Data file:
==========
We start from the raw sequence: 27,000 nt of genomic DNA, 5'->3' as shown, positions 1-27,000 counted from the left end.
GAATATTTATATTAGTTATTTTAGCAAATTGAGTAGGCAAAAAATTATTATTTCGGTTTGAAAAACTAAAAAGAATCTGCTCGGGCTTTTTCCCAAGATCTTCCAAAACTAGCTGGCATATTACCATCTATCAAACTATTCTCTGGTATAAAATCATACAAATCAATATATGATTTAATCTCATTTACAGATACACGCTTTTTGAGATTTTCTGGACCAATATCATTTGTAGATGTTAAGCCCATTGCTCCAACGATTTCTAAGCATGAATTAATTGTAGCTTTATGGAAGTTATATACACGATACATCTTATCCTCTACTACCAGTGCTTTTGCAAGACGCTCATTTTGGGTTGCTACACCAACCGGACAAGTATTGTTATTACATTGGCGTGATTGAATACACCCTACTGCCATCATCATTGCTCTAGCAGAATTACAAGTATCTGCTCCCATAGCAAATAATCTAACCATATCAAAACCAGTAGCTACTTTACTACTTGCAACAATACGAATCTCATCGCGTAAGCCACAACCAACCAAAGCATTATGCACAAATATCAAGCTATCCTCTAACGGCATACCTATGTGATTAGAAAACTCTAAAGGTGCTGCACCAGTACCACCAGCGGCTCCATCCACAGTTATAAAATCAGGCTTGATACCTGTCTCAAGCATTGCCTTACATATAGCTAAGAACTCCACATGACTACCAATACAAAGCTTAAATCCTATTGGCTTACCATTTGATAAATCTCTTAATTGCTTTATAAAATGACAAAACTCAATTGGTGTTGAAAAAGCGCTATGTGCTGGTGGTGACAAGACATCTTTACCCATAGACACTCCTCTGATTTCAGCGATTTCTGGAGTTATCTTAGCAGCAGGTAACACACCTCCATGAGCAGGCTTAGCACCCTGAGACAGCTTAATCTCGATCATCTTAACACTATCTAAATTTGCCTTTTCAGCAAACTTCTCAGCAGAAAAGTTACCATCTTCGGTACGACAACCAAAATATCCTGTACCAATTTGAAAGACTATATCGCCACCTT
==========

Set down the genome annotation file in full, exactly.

We start from the raw sequence: 27,000 nt of genomic DNA, 5'->3' as shown, positions 1-27,000 counted from the left end.
GAATATTTATATTAGTTATTTTAGCAAATTGAGTAGGCAAAAAATTATTATTTCGGTTTGAAAAACTAAAAAGAATCTGCTCGGGCTTTTTCCCAAGATCTTCCAAAACTAGCTGGCATATTACCATCTATCAAACTATTCTCTGGTATAAAATCATACAAATCAATATATGATTTAATCTCATTTACAGATACACGCTTTTTGAGATTTTCTGGACCAATATCATTTGTAGATGTTAAGCCCATTGCTCCAACGATTTCTAAGCATGAATTAATTGTAGCTTTATGGAAGTTATATACACGATACATCTTATCCTCTACTACCAGTGCTTTTGCAAGACGCTCATTTTGGGTTGCTACACCAACCGGACAAGTATTGTTATTACATTGGCGTGATTGAATACACCCTACTGCCATCATCATTGCTCTAGCAGAATTACAAGTATCTGCTCCCATAGCAAATAATCTAACCATATCAAAACCAGTAGCTACTTTACTACTTGCAACAATACGAATCTCATCGCGTAAGCCACAACCAACCAAAGCATTATGCACAAATATCAAGCTATCCTCTAACGGCATACCTATGTGATTAGAAAACTCTAAAGGTGCTGCACCAGTACCACCAGCGGCTCCATCCACAGTTATAAAATCAGGCTTGATACCTGTCTCAAGCATTGCCTTACATATAGCTAAGAACTCCACATGACTACCAATACAAAGCTTAAATCCTATTGGCTTACCATTTGATAAATCTCTTAATTGCTTTATAAAATGACAAAACTCAATTGGTGTTGAAAAAGCGCTATGTGCTGGTGGTGACAAGACATCTTTACCCATAGACACTCCTCTGATTTCAGCGATTTCTGGAGTTATCTTAGCAGCAGGTAACACACCTCCATGAGCAGGCTTAGCACCCTGAGACAGCTTAATCTCGATCATCTTAACACTATCTAAATTTGCCTTTTCAGCAAACTTCTCAGCAGAAAAGTTACCATCTTCGGTACGACAACCAAAATATCCTGTACCAATTTGAAAGACTATATCGCCACCTT